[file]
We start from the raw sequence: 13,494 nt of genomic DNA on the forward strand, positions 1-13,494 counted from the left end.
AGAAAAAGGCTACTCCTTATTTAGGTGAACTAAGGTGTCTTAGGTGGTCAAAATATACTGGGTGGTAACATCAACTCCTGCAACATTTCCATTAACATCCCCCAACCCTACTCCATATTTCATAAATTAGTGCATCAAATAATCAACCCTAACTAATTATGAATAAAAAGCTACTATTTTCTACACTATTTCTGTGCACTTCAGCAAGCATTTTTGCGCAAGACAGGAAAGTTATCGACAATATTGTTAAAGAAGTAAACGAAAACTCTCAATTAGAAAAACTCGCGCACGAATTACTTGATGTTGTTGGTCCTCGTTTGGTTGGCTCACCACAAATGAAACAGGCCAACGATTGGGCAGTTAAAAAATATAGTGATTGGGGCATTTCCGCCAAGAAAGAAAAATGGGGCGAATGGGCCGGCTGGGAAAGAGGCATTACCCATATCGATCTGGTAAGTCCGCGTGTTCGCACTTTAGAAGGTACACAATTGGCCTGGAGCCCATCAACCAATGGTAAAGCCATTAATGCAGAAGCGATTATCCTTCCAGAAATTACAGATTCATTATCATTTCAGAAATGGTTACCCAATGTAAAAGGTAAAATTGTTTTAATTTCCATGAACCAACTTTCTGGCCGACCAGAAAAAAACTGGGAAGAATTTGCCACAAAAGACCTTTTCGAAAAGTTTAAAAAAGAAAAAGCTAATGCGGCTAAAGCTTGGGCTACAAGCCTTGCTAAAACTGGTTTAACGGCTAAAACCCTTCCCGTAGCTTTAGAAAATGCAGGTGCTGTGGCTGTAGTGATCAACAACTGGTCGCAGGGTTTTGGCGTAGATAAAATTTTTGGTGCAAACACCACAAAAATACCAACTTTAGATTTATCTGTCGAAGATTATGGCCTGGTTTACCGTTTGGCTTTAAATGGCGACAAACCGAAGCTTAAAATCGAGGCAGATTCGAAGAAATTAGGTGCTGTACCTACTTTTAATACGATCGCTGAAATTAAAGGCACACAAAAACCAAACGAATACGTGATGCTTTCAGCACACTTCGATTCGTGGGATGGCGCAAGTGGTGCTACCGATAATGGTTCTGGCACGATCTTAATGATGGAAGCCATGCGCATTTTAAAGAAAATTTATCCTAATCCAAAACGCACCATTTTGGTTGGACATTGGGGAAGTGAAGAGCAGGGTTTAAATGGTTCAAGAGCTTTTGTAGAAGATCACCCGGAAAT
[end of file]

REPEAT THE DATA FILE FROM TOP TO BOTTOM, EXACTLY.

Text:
We start from the raw sequence: 13,494 nt of genomic DNA on the forward strand, positions 1-13,494 counted from the left end.
AGAAAAAGGCTACTCCTTATTTAGGTGAACTAAGGTGTCTTAGGTGGTCAAAATATACTGGGTGGTAACATCAACTCCTGCAACATTTCCATTAACATCCCCCAACCCTACTCCATATTTCATAAATTAGTGCATCAAATAATCAACCCTAACTAATTATGAATAAAAAGCTACTATTTTCTACACTATTTCTGTGCACTTCAGCAAGCATTTTTGCGCAAGACAGGAAAGTTATCGACAATATTGTTAAAGAAGTAAACGAAAACTCTCAATTAGAAAAACTCGCGCACGAATTACTTGATGTTGTTGGTCCTCGTTTGGTTGGCTCACCACAAATGAAACAGGCCAACGATTGGGCAGTTAAAAAATATAGTGATTGGGGCATTTCCGCCAAGAAAGAAAAATGGGGCGAATGGGCCGGCTGGGAAAGAGGCATTACCCATATCGATCTGGTAAGTCCGCGTGTTCGCACTTTAGAAGGTACACAATTGGCCTGGAGCCCATCAACCAATGGTAAAGCCATTAATGCAGAAGCGATTATCCTTCCAGAAATTACAGATTCATTATCATTTCAGAAATGGTTACCCAATGTAAAAGGTAAAATTGTTTTAATTTCCATGAACCAACTTTCTGGCCGACCAGAAAAAAACTGGGAAGAATTTGCCACAAAAGACCTTTTCGAAAAGTTTAAAAAAGAAAAAGCTAATGCGGCTAAAGCTTGGGCTACAAGCCTTGCTAAAACTGGTTTAACGGCTAAAACCCTTCCCGTAGCTTTAGAAAATGCAGGTGCTGTGGCTGTAGTGATCAACAACTGGTCGCAGGGTTTTGGCGTAGATAAAATTTTTGGTGCAAACACCACAAAAATACCAACTTTAGATTTATCTGTCGAAGATTATGGCCTGGTTTACCGTTTGGCTTTAAATGGCGACAAACCGAAGCTTAAAATCGAGGCAGATTCGAAGAAATTAGGTGCTGTACCTACTTTTAATACGATCGCTGAAATTAAAGGCACACAAAAACCAAACGAATACGTGATGCTTTCAGCACACTTCGATTCGTGGGATGGCGCAAGTGGTGCTACCGATAATGGTTCTGGCACGATCTTAATGATGGAAGCCATGCGCATTTTAAAGAAAATTTATCCTAATCCAAAACGCACCATTTTGGTTGGACATTGGGGAAGTGAAGAGCAGGGTTTAAATGGTTCAAGAGCTTTTGTAGAAGATCACCCGGAAAT